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Penn men's track coach Charlie Powell's strategy this weekend can be summed up in a single phrase -- divide and conquer.

The Quakers coach is sending about half the team to compete at the Penn State National Open that will bring together some of the nation's top collegiate athletes.

Meanwhile, the other members will head to Boston for the Terrior Classic that features a fast track and even faster competition than Penn's regular Ivy League rivals.

Though the team usually travels together, the decision to split up for the weekend makes sense because each meet plays to the team's varied strengths.

"We have a huge team," Penn senior O'Neil Bryan said. "We can't send everyone to each meet."

The Penn State National Open will feature the team's best overall athletes -- including senior captain and star jumper Tuan Wreh -- since the meet rules place a limit on the number of competitors.

Penn's long-distance runners and sprinters will mainly participate in the Terrior Classic, where the first "banked track" of the indoor season looks promising for fast times.

However, the Quakers' top-rated 4x400 meter relay team -- comprised of Brian Abram, Sam Burley, Chris Edmonds and Luqman Kolade -- will not compete although they each will run in their individual events.

A quirk in the meet's schedule listed the relay as the first event and the Penn coaches want to make sure their runners are well-rested for their own races.

"For a meet like this, either you run well or you get smoked," said Kolade, noting the high level of competition he anticipates this weekend.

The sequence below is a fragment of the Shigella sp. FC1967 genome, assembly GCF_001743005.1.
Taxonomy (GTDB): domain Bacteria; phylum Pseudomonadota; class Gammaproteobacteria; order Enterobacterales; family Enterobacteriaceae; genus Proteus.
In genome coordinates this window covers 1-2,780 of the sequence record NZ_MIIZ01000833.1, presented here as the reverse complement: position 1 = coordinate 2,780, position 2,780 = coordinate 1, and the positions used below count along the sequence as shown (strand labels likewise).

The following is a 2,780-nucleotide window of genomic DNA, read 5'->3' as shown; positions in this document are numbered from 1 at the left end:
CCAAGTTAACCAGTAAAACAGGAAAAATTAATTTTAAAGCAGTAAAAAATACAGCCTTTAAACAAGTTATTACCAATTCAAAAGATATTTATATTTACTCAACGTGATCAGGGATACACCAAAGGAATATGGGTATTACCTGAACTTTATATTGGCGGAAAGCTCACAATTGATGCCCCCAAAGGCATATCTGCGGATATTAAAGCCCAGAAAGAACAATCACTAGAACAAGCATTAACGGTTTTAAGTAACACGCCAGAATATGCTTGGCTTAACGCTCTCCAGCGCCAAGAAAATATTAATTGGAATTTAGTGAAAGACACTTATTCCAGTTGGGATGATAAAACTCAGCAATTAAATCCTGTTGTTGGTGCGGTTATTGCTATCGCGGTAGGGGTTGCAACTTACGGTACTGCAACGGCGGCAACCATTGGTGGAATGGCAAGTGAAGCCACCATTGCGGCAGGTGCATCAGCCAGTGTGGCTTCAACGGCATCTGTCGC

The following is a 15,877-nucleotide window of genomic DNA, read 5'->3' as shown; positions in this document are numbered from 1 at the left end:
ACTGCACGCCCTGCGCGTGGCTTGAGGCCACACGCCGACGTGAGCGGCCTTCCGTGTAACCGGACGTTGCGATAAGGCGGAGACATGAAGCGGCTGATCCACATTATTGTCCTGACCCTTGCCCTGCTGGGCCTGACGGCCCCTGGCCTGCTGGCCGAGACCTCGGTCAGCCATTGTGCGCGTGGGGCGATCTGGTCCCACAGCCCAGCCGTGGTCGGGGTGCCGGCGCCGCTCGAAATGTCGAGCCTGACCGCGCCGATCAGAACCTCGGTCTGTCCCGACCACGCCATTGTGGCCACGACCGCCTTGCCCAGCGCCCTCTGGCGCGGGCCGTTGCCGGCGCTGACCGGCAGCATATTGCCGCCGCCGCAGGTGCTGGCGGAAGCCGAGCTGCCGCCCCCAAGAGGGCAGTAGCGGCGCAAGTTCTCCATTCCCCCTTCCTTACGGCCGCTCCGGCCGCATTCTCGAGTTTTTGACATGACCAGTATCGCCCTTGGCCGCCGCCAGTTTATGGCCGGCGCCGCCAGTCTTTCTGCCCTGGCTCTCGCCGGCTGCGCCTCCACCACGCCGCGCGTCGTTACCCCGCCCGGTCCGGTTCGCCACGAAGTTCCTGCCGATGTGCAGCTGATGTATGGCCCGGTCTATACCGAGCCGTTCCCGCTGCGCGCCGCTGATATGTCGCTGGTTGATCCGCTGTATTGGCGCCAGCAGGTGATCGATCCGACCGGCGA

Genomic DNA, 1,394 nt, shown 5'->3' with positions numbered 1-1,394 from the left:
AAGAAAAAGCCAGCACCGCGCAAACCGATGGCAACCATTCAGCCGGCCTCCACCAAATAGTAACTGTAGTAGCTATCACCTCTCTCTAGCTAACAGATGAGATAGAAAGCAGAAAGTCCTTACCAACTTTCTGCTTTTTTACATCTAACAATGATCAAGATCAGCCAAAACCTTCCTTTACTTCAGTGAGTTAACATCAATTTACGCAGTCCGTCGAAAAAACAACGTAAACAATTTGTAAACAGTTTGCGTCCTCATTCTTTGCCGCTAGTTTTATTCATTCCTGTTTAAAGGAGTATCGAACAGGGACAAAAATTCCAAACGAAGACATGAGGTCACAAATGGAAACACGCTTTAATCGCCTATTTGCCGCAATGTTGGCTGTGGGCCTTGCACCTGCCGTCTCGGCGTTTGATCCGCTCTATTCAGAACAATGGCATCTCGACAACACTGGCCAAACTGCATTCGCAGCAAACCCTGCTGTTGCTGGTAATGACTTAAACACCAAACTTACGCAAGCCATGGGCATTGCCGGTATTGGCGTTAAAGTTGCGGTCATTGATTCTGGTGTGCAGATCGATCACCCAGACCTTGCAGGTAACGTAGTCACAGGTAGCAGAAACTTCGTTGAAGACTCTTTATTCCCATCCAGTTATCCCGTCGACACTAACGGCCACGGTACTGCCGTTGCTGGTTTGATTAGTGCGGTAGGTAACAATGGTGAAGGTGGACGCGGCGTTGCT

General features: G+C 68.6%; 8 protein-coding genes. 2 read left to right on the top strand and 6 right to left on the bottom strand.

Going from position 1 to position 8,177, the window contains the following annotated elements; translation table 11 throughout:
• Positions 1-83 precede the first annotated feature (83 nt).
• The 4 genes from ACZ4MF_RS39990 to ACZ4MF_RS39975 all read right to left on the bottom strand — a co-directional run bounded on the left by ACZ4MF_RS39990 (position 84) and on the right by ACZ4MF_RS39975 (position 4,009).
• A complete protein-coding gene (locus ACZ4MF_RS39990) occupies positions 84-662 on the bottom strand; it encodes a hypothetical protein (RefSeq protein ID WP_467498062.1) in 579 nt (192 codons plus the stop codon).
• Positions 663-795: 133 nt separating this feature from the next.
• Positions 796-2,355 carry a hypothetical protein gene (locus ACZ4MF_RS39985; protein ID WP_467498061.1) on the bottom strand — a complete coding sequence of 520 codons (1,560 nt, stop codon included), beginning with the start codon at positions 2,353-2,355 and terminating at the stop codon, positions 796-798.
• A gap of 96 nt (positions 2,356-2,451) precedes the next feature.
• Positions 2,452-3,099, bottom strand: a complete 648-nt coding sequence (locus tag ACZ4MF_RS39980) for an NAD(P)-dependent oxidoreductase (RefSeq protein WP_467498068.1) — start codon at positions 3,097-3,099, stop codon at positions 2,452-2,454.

With expectations of fast times and elite athletes, this weekend's meets will provide the Red and Blue the chance to record national qualifying times and another opportunity to tune-up for this February's Heptagonal championships held this year in Ithaca, N.Y.

Although many members have been banged up all week with shin splints and other minor injuries, the team is still hot-to-trot.

Burley and Wreh hope solid performances this weekend could qualify them nationals.

Freshman sprinter Oyebode Fajobi is just one of many first-year athletes who have made great strides since the first indoor race this season, where the Quakers came from behind to win at the Navy Invitational.

And despite a second-place finish at last weekend's Cornell Invitational, many of the team's veterans feel robbed by what they call an "unfair scoring system" and say they hope a strong performance this weekend will show they are the at the top of the Ancient Eight.

The final verdict won't come until the Heptagonals Championship, on Feb. 23-24, that will take place on the Big Red's turf.

However, the Quakers realize that this weekend's races are important steps in their quest for an Ivy title.

"Heps is the meet that you really get up for, but everyone is so competitive and wants to win," Kolbade said.

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